Privacy International has filed for Judicial Review at the UK's High Court, challenging the Investigatory Powers Tribunal's (IPT) decision to allow the Government to issue ‘thematic warrants' which allow for general hacking.
This decision will allow British intelligence agency GCHQ to continue hacking into the computers and phones of broad classes of people - including those residing in the UK - as the Investigatory Powers Bill seeks to further enshrine this power into law.
The case filed by Privacy International today calls on the High Court to stop the practice of bulk hacking within the UK.
Despite the explicit recommendation of the Joint Committee on the Draft Investigatory Powers Bill, which recommended that both interception and hacking warrants should not be "used as a way to issue thematic warrants concerning a very large number of people", the inclusion of these warrants directly contradicts the UK Government's decision to approve general warrants as part of its so-called "targeted" interception and hacking regimes.
Scarlet Kim, legal officer at Privacy International, told SCMagazineUK.com, “The current legal authorities for interception and collection of data are unclear, obscure and not fit for purpose. Despite English common law prohibiting thematic warrants as far back as the 1760s, they aren't just something which has been made law and left to rot. They have been re-affirmed again and again throughout history”.
Kim added, “According to RIPA, specific interception warrants should be limited to a single person, premises or operation. The government then interpreted this to mean ‘persons' and that is their basis for claiming their spying activities are entirely legal.”
In May of 2014, Privacy International brought a complaint to the IPT against GCHQ hacking and were soon joined in their complaint by seven internet and communications providers from around the world.
The complaint argued that GCHQ had no authority under UK law to hack, and that such activities violated Articles 8 and 10 of the European Convention on Human Rights. Articles 8 and 10 respectively protect the rights to privacy and freedom of speech. The IPT rejected both these claims in February 2016.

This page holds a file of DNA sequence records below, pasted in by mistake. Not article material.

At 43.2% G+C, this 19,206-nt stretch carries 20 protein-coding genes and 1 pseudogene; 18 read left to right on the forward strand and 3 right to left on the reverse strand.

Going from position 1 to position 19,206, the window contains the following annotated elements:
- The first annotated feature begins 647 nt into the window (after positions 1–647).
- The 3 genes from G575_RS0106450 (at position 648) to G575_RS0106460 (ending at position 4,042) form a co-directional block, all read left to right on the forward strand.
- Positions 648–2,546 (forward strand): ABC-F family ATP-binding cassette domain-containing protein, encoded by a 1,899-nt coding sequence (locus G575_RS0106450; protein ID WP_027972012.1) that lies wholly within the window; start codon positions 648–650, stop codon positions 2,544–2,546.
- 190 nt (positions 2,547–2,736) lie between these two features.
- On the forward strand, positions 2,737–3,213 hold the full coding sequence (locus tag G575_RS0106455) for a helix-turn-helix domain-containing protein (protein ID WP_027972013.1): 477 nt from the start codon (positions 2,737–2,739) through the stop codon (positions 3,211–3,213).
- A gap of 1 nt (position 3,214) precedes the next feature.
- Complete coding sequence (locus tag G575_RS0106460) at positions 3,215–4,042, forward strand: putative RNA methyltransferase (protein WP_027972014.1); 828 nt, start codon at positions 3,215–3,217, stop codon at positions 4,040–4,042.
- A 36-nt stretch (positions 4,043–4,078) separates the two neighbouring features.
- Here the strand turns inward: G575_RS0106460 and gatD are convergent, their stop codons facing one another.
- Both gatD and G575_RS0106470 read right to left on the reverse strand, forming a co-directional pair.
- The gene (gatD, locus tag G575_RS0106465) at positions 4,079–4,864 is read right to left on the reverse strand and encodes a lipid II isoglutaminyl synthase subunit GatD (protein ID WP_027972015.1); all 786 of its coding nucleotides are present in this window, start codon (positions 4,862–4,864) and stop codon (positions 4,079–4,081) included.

In its decision, the IPT echoed the Government's position that GCHQ was permitted to seek "thematic warrants", which are general warrants to hack inside and outside the UK. General warrants can cover an entire class of unidentified persons or property, such as "all mobile phones in Nottingham".
Reasons for and against
General hacking warrants are perceived as a dangerous and unprecedented expansion of state surveillance capabilities. The IPT has not only sanctioned state-sponsored hacking of individuals, but also permitted its use at an industrial scale.
Using hacking capabilities, the Government can log keystrokes, track locations, take covert photographs and videos, and access stored information. Hacking can also be used to corrupt files, plant or delete documents and data, or send fake communications from a device. These techniques can be mobilised against entire networks, comprising the devices of large groups of people.
Hacking is fundamentally designed to permit an unauthorised person to control another person's device. The security holes created by hacking can be exploited by many other people, including cyber-criminals and other governments' intelligence agencies.
Darran Rolls, CTO at SailPoint commented: “Weakened protocols are arguably the biggest issue when discussing the changing role of encryption. How can we ensure consumer communication channels are safe given the proposed changes that would allow government services to snoop? Or that backdoor encryption, which makes access to secure data easier, doesn't open up a gateway to hackers?”
Rolls added: “Governments and organisations worldwide are currently weighing the trade-offs between consumer privacy and combatting the evolving threat to public safety. Given the recent acts of terror in Paris and further afield, security services are increasingly demanding the power to view encrypted consumer messages on the ground in the pursuit of national security.”
English common law - not so common?
According to Privacy International, the IPT's decision fundamentally undermines 250 years of English common law, which has long rejected general warrants. The common law is clear that a warrant must target an identified individual or individuals. Parliament is presumed not to have overridden such a profound and fundamental right unless it clearly and expressly states that general warrants are now permissible - which it has not.
The IPT's decision also ignores that general warrants fail to comply with international human rights law, particularly Article 8 of the European Convention on Human Rights. By permitting the Government to hack large groups of people without judicial authorisation and individualised suspicion, general warrants fail to protect against arbitrary interference and abuse.
In a statement on Privacy International's website, Scarlet Kim, Legal Officer at Privacy International said: "The IPT's decision grants the Government carte blanche to hack hundreds or thousands of people's computers and phones with a single warrant. General warrants permit GCHQ to target an entire class of persons or property without proving to a judge that each person affected is suspected of a crime or a threat to national security. By sanctioning this power, the IPT has upended 250 years of common law that makes clear such warrants are unlawful. Combined with the power to hack, these warrants represent an extraordinary expansion of state surveillance capabilities with alarming consequences for the security of our devices and the internet."